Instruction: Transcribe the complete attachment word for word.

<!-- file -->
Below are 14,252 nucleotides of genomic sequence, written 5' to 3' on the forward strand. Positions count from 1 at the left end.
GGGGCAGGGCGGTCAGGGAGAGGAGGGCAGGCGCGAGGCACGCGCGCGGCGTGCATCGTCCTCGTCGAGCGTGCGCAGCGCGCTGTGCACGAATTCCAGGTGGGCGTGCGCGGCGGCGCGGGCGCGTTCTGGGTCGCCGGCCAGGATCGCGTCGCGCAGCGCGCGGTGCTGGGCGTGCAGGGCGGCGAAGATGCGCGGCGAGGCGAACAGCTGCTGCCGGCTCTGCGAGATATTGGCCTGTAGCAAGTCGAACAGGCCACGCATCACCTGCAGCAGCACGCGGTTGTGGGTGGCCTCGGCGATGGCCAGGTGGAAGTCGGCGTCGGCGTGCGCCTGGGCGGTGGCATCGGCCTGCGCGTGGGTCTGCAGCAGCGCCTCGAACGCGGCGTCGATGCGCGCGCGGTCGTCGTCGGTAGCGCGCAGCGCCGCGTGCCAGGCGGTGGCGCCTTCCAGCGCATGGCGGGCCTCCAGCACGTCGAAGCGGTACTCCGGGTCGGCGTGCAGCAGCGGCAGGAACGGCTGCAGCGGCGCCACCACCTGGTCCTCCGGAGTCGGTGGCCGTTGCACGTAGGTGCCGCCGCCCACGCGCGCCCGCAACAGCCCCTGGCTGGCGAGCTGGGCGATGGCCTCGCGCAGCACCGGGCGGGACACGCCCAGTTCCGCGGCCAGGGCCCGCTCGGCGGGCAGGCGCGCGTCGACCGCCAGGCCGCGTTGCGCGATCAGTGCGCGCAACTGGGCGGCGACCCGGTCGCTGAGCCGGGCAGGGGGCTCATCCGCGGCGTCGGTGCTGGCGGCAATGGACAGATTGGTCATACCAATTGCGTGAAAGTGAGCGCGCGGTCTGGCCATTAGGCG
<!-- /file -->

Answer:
Below are 14,252 nucleotides of genomic sequence, written 5' to 3' on the forward strand. Positions count from 1 at the left end.
GGGGCAGGGCGGTCAGGGAGAGGAGGGCAGGCGCGAGGCACGCGCGCGGCGTGCATCGTCCTCGTCGAGCGTGCGCAGCGCGCTGTGCACGAATTCCAGGTGGGCGTGCGCGGCGGCGCGGGCGCGTTCTGGGTCGCCGGCCAGGATCGCGTCGCGCAGCGCGCGGTGCTGGGCGTGCAGGGCGGCGAAGATGCGCGGCGAGGCGAACAGCTGCTGCCGGCTCTGCGAGATATTGGCCTGTAGCAAGTCGAACAGGCCACGCATCACCTGCAGCAGCACGCGGTTGTGGGTGGCCTCGGCGATGGCCAGGTGGAAGTCGGCGTCGGCGTGCGCCTGGGCGGTGGCATCGGCCTGCGCGTGGGTCTGCAGCAGCGCCTCGAACGCGGCGTCGATGCGCGCGCGGTCGTCGTCGGTAGCGCGCAGCGCCGCGTGCCAGGCGGTGGCGCCTTCCAGCGCATGGCGGGCCTCCAGCACGTCGAAGCGGTACTCCGGGTCGGCGTGCAGCAGCGGCAGGAACGGCTGCAGCGGCGCCACCACCTGGTCCTCCGGAGTCGGTGGCCGTTGCACGTAGGTGCCGCCGCCCACGCGCGCCCGCAACAGCCCCTGGCTGGCGAGCTGGGCGATGGCCTCGCGCAGCACCGGGCGGGACACGCCCAGTTCCGCGGCCAGGGCCCGCTCGGCGGGCAGGCGCGCGTCGACCGCCAGGCCGCGTTGCGCGATCAGTGCGCGCAACTGGGCGGCGACCCGGTCGCTGAGCCGGGCAGGGGGCTCATCCGCGGCGTCGGTGCTGGCGGCAATGGACAGATTGGTCATACCAATTGCGTGAAAGTGAGCGCGCGGTCTGGCCATTAGGCG